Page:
The Effect of Age on Seizure Semiology in Childhood Temporal Lobe Epilepsy
Version of Record online: 14 JUN 2002
Volume 43, Issue 6, pages 638–643, June 2002
How to Cite
Fogarasi, A., Jokeit, H., Faveret, E., Janszky, J. and Tuxhorn, I. (2002), The Effect of Age on Seizure Semiology in Childhood Temporal Lobe Epilepsy. Epilepsia, 43: 638–643. doi: 10.1046/j.1528-1157.2002.46801.x
- Issue online: 14 JUN 2002
- Version of Record online: 14 JUN 2002
- Accepted March 2, 2002.
- Temporal lobe epilepsy;
- Seizure semiology;
- Brain maturation;
Summary: Purpose: Complex partial seizure is the characteristic seizure type observed in epilepsy arising from temporal lobe structures. The seizure evolution in adult patients is quite stereotyped and well characterized, manifesting initially with an aura, behavioral arrest, and oroalimentary and gestural automatism. A greater variability of semiology including motor features with tonic or myoclonic components, as well as a paucity of automatism, has been reported in young children with temporal lobe epilepsy. The aim of our study was to examine in more detail the effects of age on individual ictal features to be able to determine the critical age when lesional temporal lobe seizure semiology undergoes transition from the pediatric to the more adult-type clinical pattern.
Methods: We performed a video analysis of 83 seizures from 15 children (aged 11–70 months) selected by post–temporal lobectomy seizure-free outcome, looking specifically at the motor and behavioral (nonmotor) manifestations in relation to age of the children.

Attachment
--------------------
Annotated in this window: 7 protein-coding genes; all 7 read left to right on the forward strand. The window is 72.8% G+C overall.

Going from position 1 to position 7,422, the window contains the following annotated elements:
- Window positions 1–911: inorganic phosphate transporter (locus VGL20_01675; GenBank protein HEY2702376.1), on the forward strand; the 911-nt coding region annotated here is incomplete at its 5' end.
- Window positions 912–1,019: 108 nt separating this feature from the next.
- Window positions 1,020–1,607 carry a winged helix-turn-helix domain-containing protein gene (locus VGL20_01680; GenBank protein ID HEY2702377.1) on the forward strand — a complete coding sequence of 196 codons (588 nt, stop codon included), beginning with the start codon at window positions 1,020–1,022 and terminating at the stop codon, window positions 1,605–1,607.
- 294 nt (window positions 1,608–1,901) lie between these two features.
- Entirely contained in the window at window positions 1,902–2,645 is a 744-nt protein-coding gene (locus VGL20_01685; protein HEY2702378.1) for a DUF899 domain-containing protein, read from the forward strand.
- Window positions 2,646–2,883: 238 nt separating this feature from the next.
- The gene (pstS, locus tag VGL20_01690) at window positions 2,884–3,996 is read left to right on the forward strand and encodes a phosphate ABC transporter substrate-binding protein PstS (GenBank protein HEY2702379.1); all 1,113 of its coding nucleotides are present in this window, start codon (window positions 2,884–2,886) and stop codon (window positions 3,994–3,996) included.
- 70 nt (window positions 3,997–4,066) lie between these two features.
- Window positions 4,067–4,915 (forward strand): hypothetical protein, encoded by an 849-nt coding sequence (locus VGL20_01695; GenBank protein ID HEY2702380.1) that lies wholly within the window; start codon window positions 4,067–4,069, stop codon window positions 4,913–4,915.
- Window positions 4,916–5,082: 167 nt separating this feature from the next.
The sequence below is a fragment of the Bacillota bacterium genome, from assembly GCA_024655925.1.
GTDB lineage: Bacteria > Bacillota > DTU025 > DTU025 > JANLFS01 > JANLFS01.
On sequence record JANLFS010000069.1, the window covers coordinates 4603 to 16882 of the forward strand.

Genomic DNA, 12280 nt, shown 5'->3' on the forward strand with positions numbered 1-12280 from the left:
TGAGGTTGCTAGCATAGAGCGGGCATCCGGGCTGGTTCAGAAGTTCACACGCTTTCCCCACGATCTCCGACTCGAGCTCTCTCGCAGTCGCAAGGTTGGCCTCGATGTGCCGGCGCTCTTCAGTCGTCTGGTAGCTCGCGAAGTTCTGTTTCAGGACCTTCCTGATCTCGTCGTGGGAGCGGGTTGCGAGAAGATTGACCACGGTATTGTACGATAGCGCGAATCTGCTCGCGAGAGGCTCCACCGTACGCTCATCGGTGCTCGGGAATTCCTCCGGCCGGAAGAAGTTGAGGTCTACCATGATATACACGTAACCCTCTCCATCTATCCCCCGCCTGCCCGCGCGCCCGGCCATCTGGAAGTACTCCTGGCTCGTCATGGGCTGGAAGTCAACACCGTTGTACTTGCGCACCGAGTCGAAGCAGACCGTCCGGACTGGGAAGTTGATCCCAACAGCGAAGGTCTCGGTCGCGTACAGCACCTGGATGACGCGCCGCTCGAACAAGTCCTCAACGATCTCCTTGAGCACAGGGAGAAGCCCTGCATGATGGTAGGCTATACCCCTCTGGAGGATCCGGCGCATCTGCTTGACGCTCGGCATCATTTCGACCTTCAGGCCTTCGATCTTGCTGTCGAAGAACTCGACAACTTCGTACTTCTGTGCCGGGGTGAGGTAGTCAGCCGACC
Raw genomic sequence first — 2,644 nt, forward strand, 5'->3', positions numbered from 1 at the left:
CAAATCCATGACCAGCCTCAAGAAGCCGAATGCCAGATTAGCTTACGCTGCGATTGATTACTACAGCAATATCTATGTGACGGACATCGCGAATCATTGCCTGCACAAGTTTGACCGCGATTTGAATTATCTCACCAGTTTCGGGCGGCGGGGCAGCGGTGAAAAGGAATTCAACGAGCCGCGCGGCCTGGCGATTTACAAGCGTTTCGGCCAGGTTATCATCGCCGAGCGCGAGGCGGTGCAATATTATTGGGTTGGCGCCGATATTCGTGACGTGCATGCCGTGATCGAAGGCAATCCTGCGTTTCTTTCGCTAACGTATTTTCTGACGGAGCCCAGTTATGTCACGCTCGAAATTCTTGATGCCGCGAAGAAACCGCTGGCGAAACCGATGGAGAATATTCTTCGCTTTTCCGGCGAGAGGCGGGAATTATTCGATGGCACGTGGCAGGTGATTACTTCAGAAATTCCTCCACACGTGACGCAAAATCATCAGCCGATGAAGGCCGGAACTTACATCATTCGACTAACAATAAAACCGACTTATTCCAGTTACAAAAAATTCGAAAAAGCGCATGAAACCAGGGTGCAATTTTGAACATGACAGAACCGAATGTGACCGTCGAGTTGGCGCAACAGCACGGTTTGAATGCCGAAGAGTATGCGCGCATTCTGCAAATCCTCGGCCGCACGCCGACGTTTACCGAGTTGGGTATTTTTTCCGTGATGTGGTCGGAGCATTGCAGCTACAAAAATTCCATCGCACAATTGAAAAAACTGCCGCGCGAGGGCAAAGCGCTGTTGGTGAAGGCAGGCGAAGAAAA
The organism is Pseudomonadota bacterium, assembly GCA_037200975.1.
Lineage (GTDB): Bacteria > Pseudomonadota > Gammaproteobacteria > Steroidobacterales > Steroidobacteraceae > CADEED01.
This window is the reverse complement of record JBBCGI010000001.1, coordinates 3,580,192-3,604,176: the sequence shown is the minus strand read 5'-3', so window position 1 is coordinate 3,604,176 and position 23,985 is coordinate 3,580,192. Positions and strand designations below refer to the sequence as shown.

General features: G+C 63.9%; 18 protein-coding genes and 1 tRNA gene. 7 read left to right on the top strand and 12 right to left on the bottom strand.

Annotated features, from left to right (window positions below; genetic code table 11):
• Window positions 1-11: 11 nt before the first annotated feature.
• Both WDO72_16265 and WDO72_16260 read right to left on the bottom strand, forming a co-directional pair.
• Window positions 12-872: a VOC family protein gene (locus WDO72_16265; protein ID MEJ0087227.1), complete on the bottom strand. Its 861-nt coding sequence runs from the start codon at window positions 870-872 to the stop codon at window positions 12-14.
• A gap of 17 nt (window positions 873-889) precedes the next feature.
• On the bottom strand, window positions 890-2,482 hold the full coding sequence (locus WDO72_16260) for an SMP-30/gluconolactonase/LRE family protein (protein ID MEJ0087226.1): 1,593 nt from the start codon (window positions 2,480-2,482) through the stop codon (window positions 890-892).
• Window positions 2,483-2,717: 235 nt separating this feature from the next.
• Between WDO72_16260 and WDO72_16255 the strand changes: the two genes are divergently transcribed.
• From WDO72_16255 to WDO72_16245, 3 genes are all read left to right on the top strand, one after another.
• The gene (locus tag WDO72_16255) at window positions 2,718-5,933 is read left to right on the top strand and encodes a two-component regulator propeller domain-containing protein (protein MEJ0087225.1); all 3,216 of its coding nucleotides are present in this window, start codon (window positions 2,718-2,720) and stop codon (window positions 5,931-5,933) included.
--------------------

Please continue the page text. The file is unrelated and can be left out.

Results: All of the children younger than 42 months had seizures with early and marked motor features, which included tonic and myoclonic components and epileptic spasms. Parallel with age, the frequency of these motor components decreased, and in five of 11 children older than 3 years, motor features were totally absent. Analyzed quantitatively, we saw a linear and inverse correlation of the ratio of motor components with age at monitoring.
Conclusions: These findings support the hypothesis that events in brain maturation significantly affect clinical seizure semiology and may override the more typical localizing features seen in adult-type temporal lobe epilepsy. These findings are important to consider in the early diagnosis of childhood temporal lobe epilepsy.